- The other group members take turns selecting a polygon, and the leader places the polygon in the correct region of the diagram.
- After a player’s shape has been placed in the diagram, he or she may guess what the labels are. The first player to guess correctly wins.
- Take turns being the leader until each member of the group has had a chance.

If the leader misplaces one or more shapes, your group may have trouble guessing the labels. Encourage everyone to ask the leader to check placement of particular pieces that seem wrong. If your group is stuck, if possible, ask someone from another group to peek at the labels and help the leader move shapes if necessary.

If you are working on your own or to help you get started, look at each of these Venn diagrams and see if you can determine how they should be labeled.

**a.**

**b.**

**c.**

**d.**

**e.**

The following problems further explore the properties of polygons using Venn diagrams:

Use the picture of a Venn diagram below:

**a. **Determine what the labels on this diagram must be.

**b. **Explain why there are no polygons in the overlap of the Label 1 circle and the Label 2 circle.

**c. **Explain why there are no polygons in the Label 3 circle that are not also in one of the other circles.

Create a diagram in which no polygons are placed in an overlapping region (that is, no polygon belongs to more than one category).

Create a diagram in which all of the polygons are placed either in the overlapping regions or outside the circles (that is, no polygon belongs to just one category).

**Note 3**

For each shape, take a moment to discuss or reflect on how it fails to meet the definition of “regular.” For example, in the quadrilateral on the left, all the sides have the same length. But because the angles are not all the same, it is not a regular polygon. In the rectangle, all the angles are the same, but the sides have different lengths. So it is not a regular polygon.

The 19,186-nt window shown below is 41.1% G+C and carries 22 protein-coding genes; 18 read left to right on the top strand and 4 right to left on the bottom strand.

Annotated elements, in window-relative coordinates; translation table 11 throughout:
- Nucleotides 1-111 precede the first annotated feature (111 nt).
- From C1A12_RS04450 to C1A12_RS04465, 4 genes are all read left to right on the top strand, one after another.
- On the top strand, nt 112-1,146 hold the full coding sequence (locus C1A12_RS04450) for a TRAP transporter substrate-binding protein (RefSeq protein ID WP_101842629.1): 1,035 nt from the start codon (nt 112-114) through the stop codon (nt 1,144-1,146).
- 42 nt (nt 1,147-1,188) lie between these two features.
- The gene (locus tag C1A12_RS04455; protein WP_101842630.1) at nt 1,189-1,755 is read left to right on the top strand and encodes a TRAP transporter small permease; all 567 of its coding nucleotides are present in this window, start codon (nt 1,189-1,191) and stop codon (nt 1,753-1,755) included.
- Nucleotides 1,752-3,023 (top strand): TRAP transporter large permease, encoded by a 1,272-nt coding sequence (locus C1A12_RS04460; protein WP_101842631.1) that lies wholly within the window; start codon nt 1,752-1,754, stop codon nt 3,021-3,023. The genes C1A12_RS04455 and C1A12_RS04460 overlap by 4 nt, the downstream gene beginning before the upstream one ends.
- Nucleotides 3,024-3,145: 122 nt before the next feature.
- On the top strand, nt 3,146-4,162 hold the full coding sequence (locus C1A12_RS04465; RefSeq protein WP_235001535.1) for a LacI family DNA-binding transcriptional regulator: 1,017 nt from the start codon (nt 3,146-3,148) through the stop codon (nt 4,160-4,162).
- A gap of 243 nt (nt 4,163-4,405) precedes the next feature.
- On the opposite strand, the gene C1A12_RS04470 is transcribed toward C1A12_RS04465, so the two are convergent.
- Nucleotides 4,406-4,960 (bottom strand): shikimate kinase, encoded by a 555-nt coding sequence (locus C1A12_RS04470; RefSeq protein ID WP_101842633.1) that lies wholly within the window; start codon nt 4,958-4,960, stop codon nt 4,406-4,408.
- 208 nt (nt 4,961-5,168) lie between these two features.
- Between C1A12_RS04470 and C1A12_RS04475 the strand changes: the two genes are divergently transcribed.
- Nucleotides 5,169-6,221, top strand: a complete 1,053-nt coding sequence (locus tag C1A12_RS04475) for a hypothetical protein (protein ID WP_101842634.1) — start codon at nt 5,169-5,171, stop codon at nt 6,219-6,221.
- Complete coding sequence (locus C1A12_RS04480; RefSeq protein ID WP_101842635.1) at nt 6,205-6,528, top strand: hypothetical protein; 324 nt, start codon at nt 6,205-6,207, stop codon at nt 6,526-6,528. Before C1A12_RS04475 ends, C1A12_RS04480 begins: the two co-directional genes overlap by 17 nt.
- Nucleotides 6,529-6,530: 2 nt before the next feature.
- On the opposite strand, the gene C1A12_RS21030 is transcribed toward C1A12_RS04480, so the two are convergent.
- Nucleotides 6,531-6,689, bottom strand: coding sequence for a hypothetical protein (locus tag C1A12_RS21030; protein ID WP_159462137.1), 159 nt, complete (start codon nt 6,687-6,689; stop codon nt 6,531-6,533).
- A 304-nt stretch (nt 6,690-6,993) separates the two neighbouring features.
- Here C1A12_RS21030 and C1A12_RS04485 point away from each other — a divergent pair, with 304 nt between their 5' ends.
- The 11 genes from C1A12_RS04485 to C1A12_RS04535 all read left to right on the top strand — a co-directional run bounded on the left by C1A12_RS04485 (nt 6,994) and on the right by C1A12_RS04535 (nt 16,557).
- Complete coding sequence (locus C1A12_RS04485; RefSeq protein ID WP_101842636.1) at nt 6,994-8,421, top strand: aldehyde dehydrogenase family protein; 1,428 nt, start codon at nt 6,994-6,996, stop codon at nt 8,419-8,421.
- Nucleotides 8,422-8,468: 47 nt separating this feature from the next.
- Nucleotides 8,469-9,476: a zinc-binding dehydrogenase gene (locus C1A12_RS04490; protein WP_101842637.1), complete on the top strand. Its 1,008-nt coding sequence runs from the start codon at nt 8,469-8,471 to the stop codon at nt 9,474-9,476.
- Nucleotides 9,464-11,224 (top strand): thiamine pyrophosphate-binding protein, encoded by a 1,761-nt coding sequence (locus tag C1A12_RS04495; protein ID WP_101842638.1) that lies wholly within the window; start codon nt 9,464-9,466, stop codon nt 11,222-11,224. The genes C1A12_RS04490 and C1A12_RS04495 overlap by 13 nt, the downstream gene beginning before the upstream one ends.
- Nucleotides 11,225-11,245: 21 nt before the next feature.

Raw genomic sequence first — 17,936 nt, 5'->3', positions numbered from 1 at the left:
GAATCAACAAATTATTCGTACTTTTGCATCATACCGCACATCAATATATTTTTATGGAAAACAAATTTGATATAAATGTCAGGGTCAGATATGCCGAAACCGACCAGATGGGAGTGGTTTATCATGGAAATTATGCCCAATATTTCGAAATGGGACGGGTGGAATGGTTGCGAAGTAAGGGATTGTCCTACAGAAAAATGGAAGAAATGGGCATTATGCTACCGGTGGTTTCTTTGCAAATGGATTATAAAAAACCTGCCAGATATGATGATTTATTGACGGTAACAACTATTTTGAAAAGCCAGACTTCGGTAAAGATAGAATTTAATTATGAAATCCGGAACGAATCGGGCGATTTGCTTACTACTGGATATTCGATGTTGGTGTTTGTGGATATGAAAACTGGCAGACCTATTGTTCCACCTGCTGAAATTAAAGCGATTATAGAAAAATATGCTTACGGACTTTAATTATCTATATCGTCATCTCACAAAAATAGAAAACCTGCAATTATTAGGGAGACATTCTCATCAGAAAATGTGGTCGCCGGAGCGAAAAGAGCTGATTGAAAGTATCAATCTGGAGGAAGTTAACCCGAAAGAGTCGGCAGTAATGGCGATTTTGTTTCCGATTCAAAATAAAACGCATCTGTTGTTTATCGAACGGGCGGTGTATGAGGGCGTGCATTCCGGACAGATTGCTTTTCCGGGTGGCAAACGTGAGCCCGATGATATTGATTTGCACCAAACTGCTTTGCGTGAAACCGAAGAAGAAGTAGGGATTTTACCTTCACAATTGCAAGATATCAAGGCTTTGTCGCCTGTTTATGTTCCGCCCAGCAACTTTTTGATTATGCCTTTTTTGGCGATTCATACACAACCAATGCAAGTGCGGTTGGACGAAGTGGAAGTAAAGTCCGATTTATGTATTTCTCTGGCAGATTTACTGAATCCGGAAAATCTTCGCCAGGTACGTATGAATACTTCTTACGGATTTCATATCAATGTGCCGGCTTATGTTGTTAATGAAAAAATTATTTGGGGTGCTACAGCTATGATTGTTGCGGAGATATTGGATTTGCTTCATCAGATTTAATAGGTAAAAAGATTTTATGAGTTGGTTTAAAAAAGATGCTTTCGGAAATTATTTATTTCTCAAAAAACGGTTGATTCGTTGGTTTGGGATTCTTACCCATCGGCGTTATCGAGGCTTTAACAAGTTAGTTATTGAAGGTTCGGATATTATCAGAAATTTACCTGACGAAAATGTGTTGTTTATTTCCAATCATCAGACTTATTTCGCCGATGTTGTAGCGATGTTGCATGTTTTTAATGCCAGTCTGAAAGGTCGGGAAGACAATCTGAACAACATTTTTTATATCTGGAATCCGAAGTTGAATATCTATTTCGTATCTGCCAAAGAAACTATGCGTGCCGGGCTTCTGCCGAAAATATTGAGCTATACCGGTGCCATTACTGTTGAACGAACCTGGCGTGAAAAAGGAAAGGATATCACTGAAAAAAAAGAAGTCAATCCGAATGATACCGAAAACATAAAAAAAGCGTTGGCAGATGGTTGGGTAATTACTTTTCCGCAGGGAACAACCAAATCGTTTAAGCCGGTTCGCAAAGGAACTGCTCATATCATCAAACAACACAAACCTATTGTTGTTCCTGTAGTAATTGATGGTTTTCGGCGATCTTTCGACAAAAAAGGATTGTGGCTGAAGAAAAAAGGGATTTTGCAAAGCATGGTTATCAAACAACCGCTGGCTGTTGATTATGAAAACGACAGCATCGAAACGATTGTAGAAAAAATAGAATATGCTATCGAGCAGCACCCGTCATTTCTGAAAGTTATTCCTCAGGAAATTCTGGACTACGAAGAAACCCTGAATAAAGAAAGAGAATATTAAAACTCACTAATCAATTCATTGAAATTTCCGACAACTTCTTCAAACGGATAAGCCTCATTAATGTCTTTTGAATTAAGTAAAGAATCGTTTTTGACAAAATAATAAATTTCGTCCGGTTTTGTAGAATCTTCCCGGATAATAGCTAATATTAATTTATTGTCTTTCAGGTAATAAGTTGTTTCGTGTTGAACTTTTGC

**Note 4**

This is best done as a full-group discussion with an overhead or at the board. Have someone draw the two regions, hold up cutouts of the shapes, and ask the group to decide where each would go. If you are working on an overhead, string is better for creating the regions than drawing because it is easily altered to “fix” the regions to overlap.

See the diagram below. Note that shapes e, f, h, j, and m are neither triangular, regular, nor concave, so they belong outside all three circles of the diagram.

**a.**

**b.**

**c.**

**d.**

**e.**

**a.** Label 1 is Irregular, Label 2 is Regular, and Label 3 is Pentagon.

**b.** The overlap would have to contain polygons that are simultaneously regular and irregular. No such polygons exist!

**c.** Every pentagon is either regular or irregular. For there to be a polygon in the Label 3 circle but not in any others, there would have to be a pentagon which is neither regular nor irregular. This is impossible.

Answers will vary. One possibility is to label the regions Triangle, Quadrilateral, and Pentagon.

Answers will vary. One possibility is Not Triangle, Not Quadrilateral, and Not Hexagon. Even if a shape is one of those three things, it’s sure to not be the other two, so every shape is in the overlap of two circles, and some (pentagons) are in the overlap of all three.